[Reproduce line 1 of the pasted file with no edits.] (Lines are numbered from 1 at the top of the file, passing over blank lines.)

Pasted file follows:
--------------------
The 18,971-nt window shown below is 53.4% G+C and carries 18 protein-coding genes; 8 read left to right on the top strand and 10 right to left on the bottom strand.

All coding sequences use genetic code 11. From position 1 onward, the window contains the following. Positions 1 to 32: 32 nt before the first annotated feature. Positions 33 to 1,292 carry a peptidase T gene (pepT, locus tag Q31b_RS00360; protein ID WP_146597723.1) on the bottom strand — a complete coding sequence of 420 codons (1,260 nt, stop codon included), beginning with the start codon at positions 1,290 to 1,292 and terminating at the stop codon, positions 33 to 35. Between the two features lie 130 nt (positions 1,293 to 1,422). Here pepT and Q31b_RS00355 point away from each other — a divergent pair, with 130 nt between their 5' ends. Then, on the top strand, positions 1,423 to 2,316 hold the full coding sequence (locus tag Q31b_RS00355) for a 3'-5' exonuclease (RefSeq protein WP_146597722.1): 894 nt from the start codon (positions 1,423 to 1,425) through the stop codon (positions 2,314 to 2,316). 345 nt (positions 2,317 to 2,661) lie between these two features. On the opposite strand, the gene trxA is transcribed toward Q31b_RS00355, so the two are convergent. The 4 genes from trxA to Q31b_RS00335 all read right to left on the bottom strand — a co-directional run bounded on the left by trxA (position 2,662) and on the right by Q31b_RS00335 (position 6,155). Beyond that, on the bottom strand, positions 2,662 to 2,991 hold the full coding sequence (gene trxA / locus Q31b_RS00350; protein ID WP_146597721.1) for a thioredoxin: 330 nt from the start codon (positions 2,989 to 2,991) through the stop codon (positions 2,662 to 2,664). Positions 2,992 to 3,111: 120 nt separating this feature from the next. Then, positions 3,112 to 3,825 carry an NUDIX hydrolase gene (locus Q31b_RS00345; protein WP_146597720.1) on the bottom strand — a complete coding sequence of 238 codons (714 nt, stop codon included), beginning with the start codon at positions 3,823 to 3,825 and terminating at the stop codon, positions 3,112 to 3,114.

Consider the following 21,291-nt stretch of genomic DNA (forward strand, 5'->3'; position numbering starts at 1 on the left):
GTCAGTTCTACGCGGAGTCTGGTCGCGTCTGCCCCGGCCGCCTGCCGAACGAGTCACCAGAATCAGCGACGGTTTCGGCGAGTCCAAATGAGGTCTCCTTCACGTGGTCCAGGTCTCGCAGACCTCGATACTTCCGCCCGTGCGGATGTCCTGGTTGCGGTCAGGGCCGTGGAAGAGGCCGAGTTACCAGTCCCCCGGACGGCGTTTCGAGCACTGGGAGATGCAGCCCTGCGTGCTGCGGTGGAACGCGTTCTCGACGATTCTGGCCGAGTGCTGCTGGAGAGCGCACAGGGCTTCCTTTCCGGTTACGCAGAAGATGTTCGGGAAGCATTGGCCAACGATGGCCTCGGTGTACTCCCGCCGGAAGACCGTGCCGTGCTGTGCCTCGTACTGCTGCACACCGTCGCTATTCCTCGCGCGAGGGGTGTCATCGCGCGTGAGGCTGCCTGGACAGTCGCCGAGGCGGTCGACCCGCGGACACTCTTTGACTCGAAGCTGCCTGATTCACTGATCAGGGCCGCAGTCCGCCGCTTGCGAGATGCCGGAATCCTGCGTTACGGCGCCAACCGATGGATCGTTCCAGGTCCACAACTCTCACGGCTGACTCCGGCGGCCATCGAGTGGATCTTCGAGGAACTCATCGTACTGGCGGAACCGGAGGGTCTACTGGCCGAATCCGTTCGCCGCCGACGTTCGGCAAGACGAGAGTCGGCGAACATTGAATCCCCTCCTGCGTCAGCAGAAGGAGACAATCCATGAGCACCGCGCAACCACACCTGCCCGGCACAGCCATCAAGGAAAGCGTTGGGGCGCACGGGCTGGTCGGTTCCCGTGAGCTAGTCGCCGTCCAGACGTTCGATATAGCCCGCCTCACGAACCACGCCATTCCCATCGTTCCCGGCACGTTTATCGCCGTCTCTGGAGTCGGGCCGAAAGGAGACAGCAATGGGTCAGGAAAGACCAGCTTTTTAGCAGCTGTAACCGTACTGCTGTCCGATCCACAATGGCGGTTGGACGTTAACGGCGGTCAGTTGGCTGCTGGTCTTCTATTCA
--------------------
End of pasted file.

The 18,971-nt window shown below is 53.4% G+C and carries 18 protein-coding genes; 8 read left to right on the top strand and 10 right to left on the bottom strand.